Justices dismiss Ball State from mother’s action seeking college expenses from ex-husband

March 18, 2015

Ball State University should not have been added as a supplemental defendant in a woman’s petition to modify child support and seek postsecondary expenses from her ex-husband for her daughter, the Indiana Supreme Court held Wednesday.

Jennifer and Scott Irons’ daughter, Jordan, was enrolled at Ball State University for the 2011-2012 school year, but withdrew before the end of the spring semester and had an outstanding tuition bill of more than $9,000. She sought to enroll at Indiana University Northwest but could not do so with her BSU transcript, which Ball State refused to release until her owed tuition was paid.

Jennifer Irons successfully had the trial court add Ball State as a supplemental defendant under Indiana Trial Rule 19 on her child support modification petition, arguing that the trial court could not determine Scott Irons’ financial obligation for expenses at IUN until their daughter was able to enroll there. Ball State claimed it would be willing to release the transcript, but not until the tuition was paid. The trial court denied Ball State’s motion to deny and ordered the school to release the transcript.

It appealed, but Jennifer Irons argued Ball State’s appeal was an impermissible interlocutory appeal; Ball State said it was an interlocutory appeal of right. A divided Court of Appeals ruled in favor of Jennifer Irons.

In Ball State University v. Jennifer Irons; In Re the Marriage of: Jennifer Irons and Scott Irons, 45S03-1503-DR-134, the justices held that Ball State was correct; it properly pursued an interlocutory appeal of right under Appellate Rule 14(A)(3) because the order to deliver the transcript is akin to compelling the delivery of any securities, evidence of debt, documents or things in action, Justice Robert Rucker wrote.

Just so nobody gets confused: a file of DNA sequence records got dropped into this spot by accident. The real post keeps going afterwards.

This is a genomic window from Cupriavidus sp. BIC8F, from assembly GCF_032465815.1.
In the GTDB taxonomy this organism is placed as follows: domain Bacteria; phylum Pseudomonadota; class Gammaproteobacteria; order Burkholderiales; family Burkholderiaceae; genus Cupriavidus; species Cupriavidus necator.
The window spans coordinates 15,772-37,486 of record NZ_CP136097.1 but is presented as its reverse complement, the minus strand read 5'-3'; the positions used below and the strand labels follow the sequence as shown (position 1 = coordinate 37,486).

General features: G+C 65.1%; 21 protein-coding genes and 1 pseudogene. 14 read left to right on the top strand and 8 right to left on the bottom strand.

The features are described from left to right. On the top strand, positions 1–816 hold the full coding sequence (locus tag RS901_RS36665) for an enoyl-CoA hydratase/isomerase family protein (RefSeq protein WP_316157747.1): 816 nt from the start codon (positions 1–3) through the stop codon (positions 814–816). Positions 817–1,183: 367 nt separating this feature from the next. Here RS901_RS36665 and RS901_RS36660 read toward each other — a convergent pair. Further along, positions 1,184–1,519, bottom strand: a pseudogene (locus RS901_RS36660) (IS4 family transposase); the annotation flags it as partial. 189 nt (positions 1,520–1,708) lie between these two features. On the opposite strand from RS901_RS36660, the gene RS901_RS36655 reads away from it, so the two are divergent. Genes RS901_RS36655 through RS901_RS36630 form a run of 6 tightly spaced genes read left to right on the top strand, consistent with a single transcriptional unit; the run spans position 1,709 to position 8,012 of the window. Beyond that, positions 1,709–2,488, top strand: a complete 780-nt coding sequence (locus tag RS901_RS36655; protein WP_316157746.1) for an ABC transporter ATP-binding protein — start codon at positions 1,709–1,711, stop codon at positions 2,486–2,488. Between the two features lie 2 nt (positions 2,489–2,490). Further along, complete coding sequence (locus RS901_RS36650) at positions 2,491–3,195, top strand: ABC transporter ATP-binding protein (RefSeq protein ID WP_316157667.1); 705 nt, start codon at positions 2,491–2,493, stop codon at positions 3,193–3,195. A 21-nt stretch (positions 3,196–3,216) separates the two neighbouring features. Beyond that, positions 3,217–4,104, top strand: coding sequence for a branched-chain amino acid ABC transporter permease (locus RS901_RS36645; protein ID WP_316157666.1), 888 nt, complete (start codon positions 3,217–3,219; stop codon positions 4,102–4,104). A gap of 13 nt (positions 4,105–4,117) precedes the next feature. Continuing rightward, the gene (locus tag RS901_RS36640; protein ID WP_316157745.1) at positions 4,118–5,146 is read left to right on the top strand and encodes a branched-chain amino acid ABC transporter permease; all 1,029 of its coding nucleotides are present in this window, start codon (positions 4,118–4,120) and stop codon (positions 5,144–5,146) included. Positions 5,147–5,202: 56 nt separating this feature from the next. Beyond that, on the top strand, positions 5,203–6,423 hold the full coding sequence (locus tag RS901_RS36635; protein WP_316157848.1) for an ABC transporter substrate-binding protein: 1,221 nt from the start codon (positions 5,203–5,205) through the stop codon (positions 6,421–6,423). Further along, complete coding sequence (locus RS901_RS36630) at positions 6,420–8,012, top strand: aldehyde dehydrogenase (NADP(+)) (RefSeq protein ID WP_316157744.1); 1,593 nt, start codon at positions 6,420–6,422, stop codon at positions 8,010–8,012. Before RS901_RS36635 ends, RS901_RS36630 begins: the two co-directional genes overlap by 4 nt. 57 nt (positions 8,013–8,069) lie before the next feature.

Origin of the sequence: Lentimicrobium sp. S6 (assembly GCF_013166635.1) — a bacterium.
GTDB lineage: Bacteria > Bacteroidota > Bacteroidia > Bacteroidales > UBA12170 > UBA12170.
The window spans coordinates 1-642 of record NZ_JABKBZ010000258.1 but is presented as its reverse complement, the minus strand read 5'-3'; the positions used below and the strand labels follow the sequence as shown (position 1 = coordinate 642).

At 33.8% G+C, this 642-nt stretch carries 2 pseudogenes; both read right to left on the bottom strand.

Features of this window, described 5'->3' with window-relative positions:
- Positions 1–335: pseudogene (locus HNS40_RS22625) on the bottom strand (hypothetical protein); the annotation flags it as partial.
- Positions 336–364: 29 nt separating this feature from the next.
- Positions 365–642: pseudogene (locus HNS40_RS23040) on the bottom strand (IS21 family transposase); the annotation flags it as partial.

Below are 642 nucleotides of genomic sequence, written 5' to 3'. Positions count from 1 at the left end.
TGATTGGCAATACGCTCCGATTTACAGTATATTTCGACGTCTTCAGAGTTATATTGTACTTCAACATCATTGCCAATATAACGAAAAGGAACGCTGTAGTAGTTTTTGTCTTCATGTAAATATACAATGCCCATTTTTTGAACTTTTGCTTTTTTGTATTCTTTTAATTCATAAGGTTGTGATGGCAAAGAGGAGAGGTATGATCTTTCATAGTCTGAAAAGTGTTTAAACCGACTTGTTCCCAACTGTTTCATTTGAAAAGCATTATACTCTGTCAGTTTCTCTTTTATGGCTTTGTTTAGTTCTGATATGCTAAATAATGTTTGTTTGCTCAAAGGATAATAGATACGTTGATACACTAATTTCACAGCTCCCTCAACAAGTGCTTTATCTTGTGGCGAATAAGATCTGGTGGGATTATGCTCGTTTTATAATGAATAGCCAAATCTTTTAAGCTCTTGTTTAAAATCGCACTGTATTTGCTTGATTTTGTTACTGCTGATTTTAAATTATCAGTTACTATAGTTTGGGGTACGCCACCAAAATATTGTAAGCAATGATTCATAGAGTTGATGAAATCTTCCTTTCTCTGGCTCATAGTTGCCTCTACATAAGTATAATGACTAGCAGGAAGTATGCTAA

The justices also agreed with Ball State that it should not have been added to Jennifer Irons’ action seeking postsecondary expenses from her ex-husband. They adopted the abuse of discretion standard for reviewing decisions to join parties under T.R. 19 as outlined in Rollins Burdick Hunger of Utah Inc. v. Bd. Of Trustees of Ball State Univ., 655 N.E.2d 915 (Ind. Ct. App. 1996).

“Joinder then turns on whether Ball State was a necessary party to determine future education expenses. The record is devoid of any evidence that Mother attempted to obtain financial information from IUN or any other source before seeking to join Ball State in this action,” Rucker wrote. “There is also nothing in the record before us suggesting that without Ball State as a party, Mother would be unable to provide the trial court information relating to future college expenses at IUN or any other institution for that matter.”

The case is remanded with instructions to dismiss Ball State from this action.  



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